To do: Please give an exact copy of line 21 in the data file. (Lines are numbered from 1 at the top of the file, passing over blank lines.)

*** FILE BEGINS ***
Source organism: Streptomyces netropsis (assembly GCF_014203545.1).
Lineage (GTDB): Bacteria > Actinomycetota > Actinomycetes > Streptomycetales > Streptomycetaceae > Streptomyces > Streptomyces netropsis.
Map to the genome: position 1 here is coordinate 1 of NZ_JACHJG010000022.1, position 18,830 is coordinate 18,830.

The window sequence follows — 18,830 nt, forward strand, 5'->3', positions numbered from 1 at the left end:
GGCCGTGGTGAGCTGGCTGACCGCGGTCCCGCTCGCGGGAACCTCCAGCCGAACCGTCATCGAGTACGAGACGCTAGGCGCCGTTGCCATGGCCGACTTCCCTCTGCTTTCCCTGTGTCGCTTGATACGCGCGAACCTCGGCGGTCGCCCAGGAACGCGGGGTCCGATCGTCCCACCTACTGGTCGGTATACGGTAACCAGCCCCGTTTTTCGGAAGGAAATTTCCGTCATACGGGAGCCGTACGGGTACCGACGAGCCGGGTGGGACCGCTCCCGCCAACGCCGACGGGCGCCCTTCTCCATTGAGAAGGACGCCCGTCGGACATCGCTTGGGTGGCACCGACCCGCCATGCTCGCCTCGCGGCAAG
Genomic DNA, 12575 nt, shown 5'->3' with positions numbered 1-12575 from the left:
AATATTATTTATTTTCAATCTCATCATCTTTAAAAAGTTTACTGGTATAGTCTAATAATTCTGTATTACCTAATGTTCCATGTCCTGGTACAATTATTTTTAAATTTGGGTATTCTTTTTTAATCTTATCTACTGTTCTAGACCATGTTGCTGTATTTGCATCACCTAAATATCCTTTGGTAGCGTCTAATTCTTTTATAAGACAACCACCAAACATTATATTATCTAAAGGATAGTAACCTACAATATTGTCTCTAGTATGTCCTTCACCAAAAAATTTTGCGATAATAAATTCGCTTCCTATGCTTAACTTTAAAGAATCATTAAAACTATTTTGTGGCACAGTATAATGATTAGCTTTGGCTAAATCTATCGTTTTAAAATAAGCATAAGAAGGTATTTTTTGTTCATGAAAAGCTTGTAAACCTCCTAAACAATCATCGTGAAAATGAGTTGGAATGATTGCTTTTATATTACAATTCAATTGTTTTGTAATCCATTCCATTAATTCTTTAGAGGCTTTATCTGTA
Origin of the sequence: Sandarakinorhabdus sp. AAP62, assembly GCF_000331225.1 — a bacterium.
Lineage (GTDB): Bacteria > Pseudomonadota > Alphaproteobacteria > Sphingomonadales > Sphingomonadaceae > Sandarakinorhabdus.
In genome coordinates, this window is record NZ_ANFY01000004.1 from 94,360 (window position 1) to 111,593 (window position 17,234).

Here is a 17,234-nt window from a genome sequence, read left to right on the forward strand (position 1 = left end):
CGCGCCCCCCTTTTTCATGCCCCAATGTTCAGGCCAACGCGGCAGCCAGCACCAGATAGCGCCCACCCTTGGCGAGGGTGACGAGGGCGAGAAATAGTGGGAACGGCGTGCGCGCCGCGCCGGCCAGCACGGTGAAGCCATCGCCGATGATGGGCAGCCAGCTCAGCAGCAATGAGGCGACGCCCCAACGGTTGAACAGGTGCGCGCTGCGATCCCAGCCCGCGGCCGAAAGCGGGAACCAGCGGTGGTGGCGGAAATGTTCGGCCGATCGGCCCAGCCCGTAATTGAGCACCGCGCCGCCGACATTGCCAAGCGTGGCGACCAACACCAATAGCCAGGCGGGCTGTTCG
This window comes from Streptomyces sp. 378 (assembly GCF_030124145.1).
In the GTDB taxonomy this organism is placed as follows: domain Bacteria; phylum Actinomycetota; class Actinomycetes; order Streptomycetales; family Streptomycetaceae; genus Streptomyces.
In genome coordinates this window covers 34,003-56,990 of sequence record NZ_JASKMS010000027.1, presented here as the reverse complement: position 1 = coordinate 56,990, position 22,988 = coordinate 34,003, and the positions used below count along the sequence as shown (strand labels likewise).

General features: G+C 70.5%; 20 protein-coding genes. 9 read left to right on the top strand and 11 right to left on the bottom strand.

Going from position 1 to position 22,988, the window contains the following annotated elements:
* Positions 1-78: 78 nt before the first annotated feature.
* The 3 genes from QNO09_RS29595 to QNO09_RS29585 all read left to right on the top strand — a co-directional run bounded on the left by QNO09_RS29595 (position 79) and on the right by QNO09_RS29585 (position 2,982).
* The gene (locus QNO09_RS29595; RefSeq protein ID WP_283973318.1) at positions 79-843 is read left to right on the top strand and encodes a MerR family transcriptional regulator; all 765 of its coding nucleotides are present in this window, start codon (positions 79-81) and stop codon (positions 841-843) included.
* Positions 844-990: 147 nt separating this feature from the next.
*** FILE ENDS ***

* Positions 844-990: 147 nt separating this feature from the next.